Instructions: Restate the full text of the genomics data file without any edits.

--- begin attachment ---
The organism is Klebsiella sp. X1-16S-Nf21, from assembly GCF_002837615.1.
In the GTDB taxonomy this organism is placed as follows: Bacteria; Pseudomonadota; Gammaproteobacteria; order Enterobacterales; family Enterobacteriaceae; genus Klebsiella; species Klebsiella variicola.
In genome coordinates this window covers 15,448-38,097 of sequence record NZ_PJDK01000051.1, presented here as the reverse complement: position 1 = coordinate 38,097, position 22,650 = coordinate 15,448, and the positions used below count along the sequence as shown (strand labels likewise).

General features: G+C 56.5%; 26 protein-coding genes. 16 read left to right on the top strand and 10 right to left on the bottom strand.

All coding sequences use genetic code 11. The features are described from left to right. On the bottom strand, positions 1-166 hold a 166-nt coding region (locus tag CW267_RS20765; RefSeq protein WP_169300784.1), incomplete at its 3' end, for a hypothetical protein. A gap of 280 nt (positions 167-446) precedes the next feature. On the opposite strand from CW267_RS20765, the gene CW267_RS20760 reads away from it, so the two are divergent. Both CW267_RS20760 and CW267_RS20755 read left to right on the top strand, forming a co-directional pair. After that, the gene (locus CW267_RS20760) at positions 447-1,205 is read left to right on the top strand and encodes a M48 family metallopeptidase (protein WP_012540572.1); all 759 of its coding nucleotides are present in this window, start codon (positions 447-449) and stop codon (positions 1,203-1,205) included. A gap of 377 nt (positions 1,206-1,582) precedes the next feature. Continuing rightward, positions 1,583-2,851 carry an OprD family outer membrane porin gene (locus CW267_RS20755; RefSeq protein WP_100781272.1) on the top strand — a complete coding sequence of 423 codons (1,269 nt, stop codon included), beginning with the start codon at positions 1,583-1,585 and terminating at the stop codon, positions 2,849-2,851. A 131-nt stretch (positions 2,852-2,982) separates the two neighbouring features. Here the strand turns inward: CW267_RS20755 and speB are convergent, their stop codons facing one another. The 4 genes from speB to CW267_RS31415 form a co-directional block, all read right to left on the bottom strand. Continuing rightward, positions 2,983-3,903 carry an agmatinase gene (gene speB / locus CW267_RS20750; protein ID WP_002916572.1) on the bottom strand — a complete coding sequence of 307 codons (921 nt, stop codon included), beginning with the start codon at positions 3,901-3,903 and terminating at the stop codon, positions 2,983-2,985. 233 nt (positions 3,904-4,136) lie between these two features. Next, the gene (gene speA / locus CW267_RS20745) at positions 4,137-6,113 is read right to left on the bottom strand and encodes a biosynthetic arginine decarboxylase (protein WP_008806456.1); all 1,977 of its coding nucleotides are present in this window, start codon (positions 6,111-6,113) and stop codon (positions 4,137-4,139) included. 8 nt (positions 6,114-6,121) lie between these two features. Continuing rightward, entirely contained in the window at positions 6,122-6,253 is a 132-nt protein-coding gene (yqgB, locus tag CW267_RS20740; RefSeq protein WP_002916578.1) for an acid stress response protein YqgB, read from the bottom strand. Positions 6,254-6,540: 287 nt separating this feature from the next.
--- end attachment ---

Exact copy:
The organism is Klebsiella sp. X1-16S-Nf21, from assembly GCF_002837615.1.
In the GTDB taxonomy this organism is placed as follows: Bacteria; Pseudomonadota; Gammaproteobacteria; order Enterobacterales; family Enterobacteriaceae; genus Klebsiella; species Klebsiella variicola.
In genome coordinates this window covers 15,448-38,097 of sequence record NZ_PJDK01000051.1, presented here as the reverse complement: position 1 = coordinate 38,097, position 22,650 = coordinate 15,448, and the positions used below count along the sequence as shown (strand labels likewise).

General features: G+C 56.5%; 26 protein-coding genes. 16 read left to right on the top strand and 10 right to left on the bottom strand.

All coding sequences use genetic code 11. The features are described from left to right. On the bottom strand, positions 1-166 hold a 166-nt coding region (locus tag CW267_RS20765; RefSeq protein WP_169300784.1), incomplete at its 3' end, for a hypothetical protein. A gap of 280 nt (positions 167-446) precedes the next feature. On the opposite strand from CW267_RS20765, the gene CW267_RS20760 reads away from it, so the two are divergent. Both CW267_RS20760 and CW267_RS20755 read left to right on the top strand, forming a co-directional pair. After that, the gene (locus CW267_RS20760) at positions 447-1,205 is read left to right on the top strand and encodes a M48 family metallopeptidase (protein WP_012540572.1); all 759 of its coding nucleotides are present in this window, start codon (positions 447-449) and stop codon (positions 1,203-1,205) included. A gap of 377 nt (positions 1,206-1,582) precedes the next feature. Continuing rightward, positions 1,583-2,851 carry an OprD family outer membrane porin gene (locus CW267_RS20755; RefSeq protein WP_100781272.1) on the top strand — a complete coding sequence of 423 codons (1,269 nt, stop codon included), beginning with the start codon at positions 1,583-1,585 and terminating at the stop codon, positions 2,849-2,851. A 131-nt stretch (positions 2,852-2,982) separates the two neighbouring features. Here the strand turns inward: CW267_RS20755 and speB are convergent, their stop codons facing one another. The 4 genes from speB to CW267_RS31415 form a co-directional block, all read right to left on the bottom strand. Continuing rightward, positions 2,983-3,903 carry an agmatinase gene (gene speB / locus CW267_RS20750; protein ID WP_002916572.1) on the bottom strand — a complete coding sequence of 307 codons (921 nt, stop codon included), beginning with the start codon at positions 3,901-3,903 and terminating at the stop codon, positions 2,983-2,985. 233 nt (positions 3,904-4,136) lie between these two features. Next, the gene (gene speA / locus CW267_RS20745) at positions 4,137-6,113 is read right to left on the bottom strand and encodes a biosynthetic arginine decarboxylase (protein WP_008806456.1); all 1,977 of its coding nucleotides are present in this window, start codon (positions 6,111-6,113) and stop codon (positions 4,137-4,139) included. 8 nt (positions 6,114-6,121) lie between these two features. Continuing rightward, entirely contained in the window at positions 6,122-6,253 is a 132-nt protein-coding gene (yqgB, locus tag CW267_RS20740; RefSeq protein WP_002916578.1) for an acid stress response protein YqgB, read from the bottom strand. Positions 6,254-6,540: 287 nt separating this feature from the next.